Commerce Lexington

Lexington’s business umbrella organization continues to focus on seven targeted commercial sectors.  Questions about business priorities came up during a recent presentation by Commerce Lexington.

The future of economic development in Lexington will be under review Tuesday at City Hall.

Members of the council’s Budget, Finance, and Economic Development Committee will hear from Commerce Lexington, the local umbrella organization representing a wide variety of businesses. 

Today, Tom Martin looks into the "Technology Association of the Bluegrass" or "TAB." Haven’t heard of TAB? That’s because it’s just getting underway with an official launch on November 8th. Tom talks with TAB's executive director, Katy Brown, who worked with Awesome, Inc to develop this important new organization.

Gov. Matt Bevin Monday defended his proposal to change the state’s pension systems before a group of business leaders in Lexington.

Late last week, Bevin released a much-anticipated draft of a bill that would move most future and some current retirees onto less-generous 401(k)-style plans.

The proposal would also tweak benefits to current employees and retirees, drawing fire from state employee groups that say the changes would be illegal.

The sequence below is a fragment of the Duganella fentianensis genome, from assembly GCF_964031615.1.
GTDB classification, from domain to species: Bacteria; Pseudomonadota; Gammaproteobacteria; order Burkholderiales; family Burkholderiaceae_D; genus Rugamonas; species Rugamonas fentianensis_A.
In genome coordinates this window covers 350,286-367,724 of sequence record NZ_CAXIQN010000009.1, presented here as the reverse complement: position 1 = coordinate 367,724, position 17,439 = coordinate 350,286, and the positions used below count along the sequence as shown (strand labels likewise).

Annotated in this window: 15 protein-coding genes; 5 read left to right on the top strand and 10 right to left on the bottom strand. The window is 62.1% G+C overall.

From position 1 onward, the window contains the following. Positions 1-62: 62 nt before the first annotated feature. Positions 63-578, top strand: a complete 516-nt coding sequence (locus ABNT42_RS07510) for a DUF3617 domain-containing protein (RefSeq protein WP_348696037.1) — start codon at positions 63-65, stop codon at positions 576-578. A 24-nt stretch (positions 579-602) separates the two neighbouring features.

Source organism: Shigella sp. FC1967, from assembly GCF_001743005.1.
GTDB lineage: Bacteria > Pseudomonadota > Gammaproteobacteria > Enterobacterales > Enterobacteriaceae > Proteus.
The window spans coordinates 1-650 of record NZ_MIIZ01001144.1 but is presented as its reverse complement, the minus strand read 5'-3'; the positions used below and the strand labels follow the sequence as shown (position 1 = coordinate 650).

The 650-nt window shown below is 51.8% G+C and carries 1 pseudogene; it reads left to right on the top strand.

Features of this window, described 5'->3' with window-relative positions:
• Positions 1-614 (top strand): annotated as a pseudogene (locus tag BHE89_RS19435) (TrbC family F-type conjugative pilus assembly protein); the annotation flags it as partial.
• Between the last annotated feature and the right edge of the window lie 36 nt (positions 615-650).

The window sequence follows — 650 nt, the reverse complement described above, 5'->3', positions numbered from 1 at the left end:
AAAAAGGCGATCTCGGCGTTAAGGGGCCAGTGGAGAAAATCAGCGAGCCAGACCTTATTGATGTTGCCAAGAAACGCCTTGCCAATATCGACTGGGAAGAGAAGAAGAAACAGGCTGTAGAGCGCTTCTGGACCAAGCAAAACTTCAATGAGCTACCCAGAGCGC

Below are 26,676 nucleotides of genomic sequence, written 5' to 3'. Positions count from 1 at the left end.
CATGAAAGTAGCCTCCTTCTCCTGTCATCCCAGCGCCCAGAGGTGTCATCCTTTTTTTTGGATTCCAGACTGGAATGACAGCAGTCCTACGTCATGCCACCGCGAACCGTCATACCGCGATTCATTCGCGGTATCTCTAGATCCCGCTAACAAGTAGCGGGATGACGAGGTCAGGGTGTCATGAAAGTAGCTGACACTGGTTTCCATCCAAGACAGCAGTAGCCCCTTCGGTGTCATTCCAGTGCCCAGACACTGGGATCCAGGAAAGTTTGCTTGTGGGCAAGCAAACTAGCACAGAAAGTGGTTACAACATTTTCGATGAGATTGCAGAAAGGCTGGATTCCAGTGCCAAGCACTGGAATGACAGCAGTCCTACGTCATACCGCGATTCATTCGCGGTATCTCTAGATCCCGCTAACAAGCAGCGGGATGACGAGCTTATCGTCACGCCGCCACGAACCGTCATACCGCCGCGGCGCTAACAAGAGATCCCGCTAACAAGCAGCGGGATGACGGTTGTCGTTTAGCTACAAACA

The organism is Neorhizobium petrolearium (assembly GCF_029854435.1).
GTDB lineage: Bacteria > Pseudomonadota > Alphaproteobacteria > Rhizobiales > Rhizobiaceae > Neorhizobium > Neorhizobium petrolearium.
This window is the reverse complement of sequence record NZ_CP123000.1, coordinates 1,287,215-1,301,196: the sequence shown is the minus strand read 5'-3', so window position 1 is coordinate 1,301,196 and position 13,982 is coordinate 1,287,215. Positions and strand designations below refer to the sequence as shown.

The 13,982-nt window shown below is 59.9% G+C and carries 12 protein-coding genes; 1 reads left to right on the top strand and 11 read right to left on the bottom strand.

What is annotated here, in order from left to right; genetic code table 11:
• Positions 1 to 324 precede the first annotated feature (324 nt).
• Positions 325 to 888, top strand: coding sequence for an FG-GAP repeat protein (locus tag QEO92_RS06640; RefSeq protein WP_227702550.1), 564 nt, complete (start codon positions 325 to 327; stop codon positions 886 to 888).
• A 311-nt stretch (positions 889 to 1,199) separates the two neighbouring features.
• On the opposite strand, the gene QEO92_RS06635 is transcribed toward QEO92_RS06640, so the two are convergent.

Lexington Council Hears 'Together Lexington' Report

Sep 27, 2017

Leaders in a Lexington initiative to elicit community conversation on issues like affordable housing and homelessness, gentrification, and LGBTQ+ inclusion brought their findings to government leaders Tuesday.

The briefing to Lexington’s council comes after multiple ‘courageous conversation’ community forums.

Central Kentucky business leaders got briefings on Southern and Eastern Kentucky economic strategies this week.  The Commerce Lexington-sponsored trip included stops in Williamsburg, Hazard, Pikeville, Prestonsburg, Paintsville, and Salyersville.  

Group President Bob Quick says the trip and related events are about coordinated efforts to grow a statewide economy.  The Commerce Lex CEO says it’s incumbent on central Kentucky business interests to reach out and help other economies as well.  “When all the Commonwealth is growing, then we’re all going to do better,” noted Quick.